More recently Prof. Elder has worked on the development a phase field model method that resolves microscopic length scales on mesoscopic times scales. This differs from traditional atomic or molecular (MD) approaches that are limited by the atomic time (femto seconds) and length (nanometers) scales. It also differs from standard phase field methods that describe mesoscopic scales which cannot describe microscopic details and are often limited to overly simplified descriptions. The advantage of this new 'phase field crystal' method is that it naturally incorporates the physics contained at the microscopic level on time scales many orders of magnitude larger than traditional atomic methods. It is not twice or ten times faster than conventional MD (this level of speed can be achieved by incremental improvements in computational power and algorithms) but can be millions or billions times faster. Prof. Elder and collaborators have used this method to conduct large scale numerical simulations of a variety of technologically important processes or phenomena including, epitaxial growth, the strength of nano-crystalline materials, spinodal age hardening and dislocation climb, glide and annihilation.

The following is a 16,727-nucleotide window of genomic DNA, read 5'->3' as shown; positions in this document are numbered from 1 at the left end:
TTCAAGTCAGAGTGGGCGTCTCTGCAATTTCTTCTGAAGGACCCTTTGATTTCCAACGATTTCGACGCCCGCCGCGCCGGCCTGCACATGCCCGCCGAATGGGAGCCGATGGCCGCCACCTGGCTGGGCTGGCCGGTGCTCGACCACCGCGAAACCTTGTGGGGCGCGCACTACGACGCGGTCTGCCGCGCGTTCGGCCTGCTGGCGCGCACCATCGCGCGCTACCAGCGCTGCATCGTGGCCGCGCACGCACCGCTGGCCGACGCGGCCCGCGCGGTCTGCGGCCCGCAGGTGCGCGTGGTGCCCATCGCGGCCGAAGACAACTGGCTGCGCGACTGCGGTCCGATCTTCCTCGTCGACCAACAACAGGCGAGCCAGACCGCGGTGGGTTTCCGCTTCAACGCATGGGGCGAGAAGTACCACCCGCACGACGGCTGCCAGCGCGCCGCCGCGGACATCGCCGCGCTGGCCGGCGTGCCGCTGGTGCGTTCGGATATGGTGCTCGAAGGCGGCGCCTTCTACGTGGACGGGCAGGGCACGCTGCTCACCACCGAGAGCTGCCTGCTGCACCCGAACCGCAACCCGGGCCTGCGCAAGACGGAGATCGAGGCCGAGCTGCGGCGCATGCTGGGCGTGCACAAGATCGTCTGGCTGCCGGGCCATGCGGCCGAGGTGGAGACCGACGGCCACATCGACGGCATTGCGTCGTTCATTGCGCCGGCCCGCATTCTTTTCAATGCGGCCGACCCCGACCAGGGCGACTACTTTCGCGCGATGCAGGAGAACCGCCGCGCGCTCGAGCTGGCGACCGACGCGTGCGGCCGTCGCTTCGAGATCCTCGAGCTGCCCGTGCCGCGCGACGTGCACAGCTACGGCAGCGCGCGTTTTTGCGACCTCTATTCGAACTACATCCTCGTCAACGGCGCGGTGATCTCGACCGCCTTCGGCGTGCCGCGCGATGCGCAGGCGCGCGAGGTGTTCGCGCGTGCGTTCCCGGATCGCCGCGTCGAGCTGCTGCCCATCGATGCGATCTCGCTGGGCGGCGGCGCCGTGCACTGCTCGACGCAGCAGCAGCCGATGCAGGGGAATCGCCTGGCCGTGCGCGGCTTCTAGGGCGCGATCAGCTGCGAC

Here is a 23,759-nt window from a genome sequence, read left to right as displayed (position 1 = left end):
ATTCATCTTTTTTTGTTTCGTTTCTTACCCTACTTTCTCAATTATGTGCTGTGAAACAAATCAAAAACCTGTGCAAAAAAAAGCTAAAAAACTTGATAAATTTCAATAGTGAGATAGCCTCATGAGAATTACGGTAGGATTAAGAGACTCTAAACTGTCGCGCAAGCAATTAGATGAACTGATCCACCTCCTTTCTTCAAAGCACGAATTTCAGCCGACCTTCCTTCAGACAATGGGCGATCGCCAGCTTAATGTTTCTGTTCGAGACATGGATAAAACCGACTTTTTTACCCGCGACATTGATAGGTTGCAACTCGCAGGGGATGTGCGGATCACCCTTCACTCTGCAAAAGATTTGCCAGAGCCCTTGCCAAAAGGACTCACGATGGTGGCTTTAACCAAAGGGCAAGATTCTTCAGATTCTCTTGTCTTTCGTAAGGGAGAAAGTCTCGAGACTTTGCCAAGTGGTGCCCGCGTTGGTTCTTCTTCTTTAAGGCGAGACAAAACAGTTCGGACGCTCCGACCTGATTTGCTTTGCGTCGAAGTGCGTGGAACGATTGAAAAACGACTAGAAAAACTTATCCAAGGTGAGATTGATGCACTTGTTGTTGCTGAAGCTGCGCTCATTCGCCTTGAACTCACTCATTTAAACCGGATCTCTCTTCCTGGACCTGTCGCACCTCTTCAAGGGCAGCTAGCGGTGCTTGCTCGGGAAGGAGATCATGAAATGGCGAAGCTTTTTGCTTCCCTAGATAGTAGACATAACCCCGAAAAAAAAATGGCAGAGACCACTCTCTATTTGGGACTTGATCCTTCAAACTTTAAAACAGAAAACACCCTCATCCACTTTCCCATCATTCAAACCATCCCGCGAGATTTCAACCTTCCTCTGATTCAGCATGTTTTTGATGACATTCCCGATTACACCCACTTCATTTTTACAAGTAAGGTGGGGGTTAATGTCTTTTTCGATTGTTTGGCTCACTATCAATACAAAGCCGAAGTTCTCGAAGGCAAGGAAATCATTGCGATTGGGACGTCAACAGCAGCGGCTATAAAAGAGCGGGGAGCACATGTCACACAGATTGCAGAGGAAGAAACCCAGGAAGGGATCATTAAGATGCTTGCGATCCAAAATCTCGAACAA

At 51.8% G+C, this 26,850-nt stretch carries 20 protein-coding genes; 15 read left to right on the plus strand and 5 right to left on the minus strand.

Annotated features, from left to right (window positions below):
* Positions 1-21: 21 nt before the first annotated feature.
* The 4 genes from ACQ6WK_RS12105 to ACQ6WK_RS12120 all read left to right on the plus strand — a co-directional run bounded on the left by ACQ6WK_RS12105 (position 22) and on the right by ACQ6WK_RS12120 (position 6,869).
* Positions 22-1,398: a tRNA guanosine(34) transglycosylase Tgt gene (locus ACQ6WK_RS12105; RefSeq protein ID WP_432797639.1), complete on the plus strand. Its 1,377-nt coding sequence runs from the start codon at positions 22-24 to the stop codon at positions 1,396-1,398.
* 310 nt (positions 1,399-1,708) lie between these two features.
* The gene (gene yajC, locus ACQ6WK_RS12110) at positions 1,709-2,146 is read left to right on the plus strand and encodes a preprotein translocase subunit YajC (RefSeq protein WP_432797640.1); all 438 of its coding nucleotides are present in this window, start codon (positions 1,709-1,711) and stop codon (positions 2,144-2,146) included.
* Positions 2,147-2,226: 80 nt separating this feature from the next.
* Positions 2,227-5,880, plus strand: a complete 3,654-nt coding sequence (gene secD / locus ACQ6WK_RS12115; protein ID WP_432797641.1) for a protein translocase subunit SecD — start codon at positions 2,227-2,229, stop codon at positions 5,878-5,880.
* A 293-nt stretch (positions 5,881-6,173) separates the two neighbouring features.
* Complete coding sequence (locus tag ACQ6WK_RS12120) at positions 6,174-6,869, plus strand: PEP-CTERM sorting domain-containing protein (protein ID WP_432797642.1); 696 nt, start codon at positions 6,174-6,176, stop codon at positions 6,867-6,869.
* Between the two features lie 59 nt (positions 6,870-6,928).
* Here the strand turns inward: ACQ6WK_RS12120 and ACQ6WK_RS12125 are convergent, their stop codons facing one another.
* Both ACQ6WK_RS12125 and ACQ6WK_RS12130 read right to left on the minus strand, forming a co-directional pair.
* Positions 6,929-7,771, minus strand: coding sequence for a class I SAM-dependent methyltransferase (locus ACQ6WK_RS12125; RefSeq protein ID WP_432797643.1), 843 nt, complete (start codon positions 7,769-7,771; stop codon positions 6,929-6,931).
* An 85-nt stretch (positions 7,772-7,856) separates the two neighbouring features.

David Garfinkle

Distinguished Professor
Ph.D., University of Chicago
E-mail: [email protected]  
Phone: (248) 370-3411
Office: 186J Mathematics and Science Center 
Dr. Garfinkle's website

Research Interests

  • General Relativity

Prof. Garfinkle's research is in numerical relativity: the use of computer simulations to study the properties of strong gravitational fields. Much of his recent research has been on (i) properties of singularities (ii) critical gravitational collapse and (iii) cosmic censorship.